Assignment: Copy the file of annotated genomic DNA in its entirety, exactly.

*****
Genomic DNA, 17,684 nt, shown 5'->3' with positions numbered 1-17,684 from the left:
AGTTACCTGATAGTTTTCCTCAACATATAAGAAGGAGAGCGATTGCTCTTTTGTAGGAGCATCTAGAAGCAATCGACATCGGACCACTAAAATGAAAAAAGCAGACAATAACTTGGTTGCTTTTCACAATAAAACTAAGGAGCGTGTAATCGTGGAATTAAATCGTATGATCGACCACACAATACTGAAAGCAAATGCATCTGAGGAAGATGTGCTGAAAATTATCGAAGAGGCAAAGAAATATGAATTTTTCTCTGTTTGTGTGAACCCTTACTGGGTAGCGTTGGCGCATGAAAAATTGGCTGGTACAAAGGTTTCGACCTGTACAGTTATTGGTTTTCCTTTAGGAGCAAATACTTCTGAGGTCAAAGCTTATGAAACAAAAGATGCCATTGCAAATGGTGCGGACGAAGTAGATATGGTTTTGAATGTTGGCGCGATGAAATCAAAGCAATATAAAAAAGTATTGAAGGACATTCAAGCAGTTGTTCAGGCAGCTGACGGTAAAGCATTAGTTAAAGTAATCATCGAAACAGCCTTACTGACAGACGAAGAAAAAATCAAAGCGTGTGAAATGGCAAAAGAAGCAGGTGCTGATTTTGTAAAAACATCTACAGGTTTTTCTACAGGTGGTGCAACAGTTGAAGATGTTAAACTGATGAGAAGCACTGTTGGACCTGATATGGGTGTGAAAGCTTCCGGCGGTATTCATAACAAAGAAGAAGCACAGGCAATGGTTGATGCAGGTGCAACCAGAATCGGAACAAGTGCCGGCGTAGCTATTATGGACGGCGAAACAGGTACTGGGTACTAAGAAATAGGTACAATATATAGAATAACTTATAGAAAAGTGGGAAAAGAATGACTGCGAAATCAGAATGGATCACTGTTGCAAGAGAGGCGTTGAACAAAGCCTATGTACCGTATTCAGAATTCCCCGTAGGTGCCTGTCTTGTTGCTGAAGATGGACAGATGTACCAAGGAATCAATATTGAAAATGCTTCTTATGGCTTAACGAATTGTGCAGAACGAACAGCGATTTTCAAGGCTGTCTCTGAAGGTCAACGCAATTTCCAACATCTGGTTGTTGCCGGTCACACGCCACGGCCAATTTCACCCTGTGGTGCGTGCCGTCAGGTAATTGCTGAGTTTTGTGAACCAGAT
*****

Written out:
Genomic DNA, 17,684 nt, shown 5'->3' with positions numbered 1-17,684 from the left:
AGTTACCTGATAGTTTTCCTCAACATATAAGAAGGAGAGCGATTGCTCTTTTGTAGGAGCATCTAGAAGCAATCGACATCGGACCACTAAAATGAAAAAAGCAGACAATAACTTGGTTGCTTTTCACAATAAAACTAAGGAGCGTGTAATCGTGGAATTAAATCGTATGATCGACCACACAATACTGAAAGCAAATGCATCTGAGGAAGATGTGCTGAAAATTATCGAAGAGGCAAAGAAATATGAATTTTTCTCTGTTTGTGTGAACCCTTACTGGGTAGCGTTGGCGCATGAAAAATTGGCTGGTACAAAGGTTTCGACCTGTACAGTTATTGGTTTTCCTTTAGGAGCAAATACTTCTGAGGTCAAAGCTTATGAAACAAAAGATGCCATTGCAAATGGTGCGGACGAAGTAGATATGGTTTTGAATGTTGGCGCGATGAAATCAAAGCAATATAAAAAAGTATTGAAGGACATTCAAGCAGTTGTTCAGGCAGCTGACGGTAAAGCATTAGTTAAAGTAATCATCGAAACAGCCTTACTGACAGACGAAGAAAAAATCAAAGCGTGTGAAATGGCAAAAGAAGCAGGTGCTGATTTTGTAAAAACATCTACAGGTTTTTCTACAGGTGGTGCAACAGTTGAAGATGTTAAACTGATGAGAAGCACTGTTGGACCTGATATGGGTGTGAAAGCTTCCGGCGGTATTCATAACAAAGAAGAAGCACAGGCAATGGTTGATGCAGGTGCAACCAGAATCGGAACAAGTGCCGGCGTAGCTATTATGGACGGCGAAACAGGTACTGGGTACTAAGAAATAGGTACAATATATAGAATAACTTATAGAAAAGTGGGAAAAGAATGACTGCGAAATCAGAATGGATCACTGTTGCAAGAGAGGCGTTGAACAAAGCCTATGTACCGTATTCAGAATTCCCCGTAGGTGCCTGTCTTGTTGCTGAAGATGGACAGATGTACCAAGGAATCAATATTGAAAATGCTTCTTATGGCTTAACGAATTGTGCAGAACGAACAGCGATTTTCAAGGCTGTCTCTGAAGGTCAACGCAATTTCCAACATCTGGTTGTTGCCGGTCACACGCCACGGCCAATTTCACCCTGTGGTGCGTGCCGTCAGGTAATTGCTGAGTTTTGTGAACCAGAT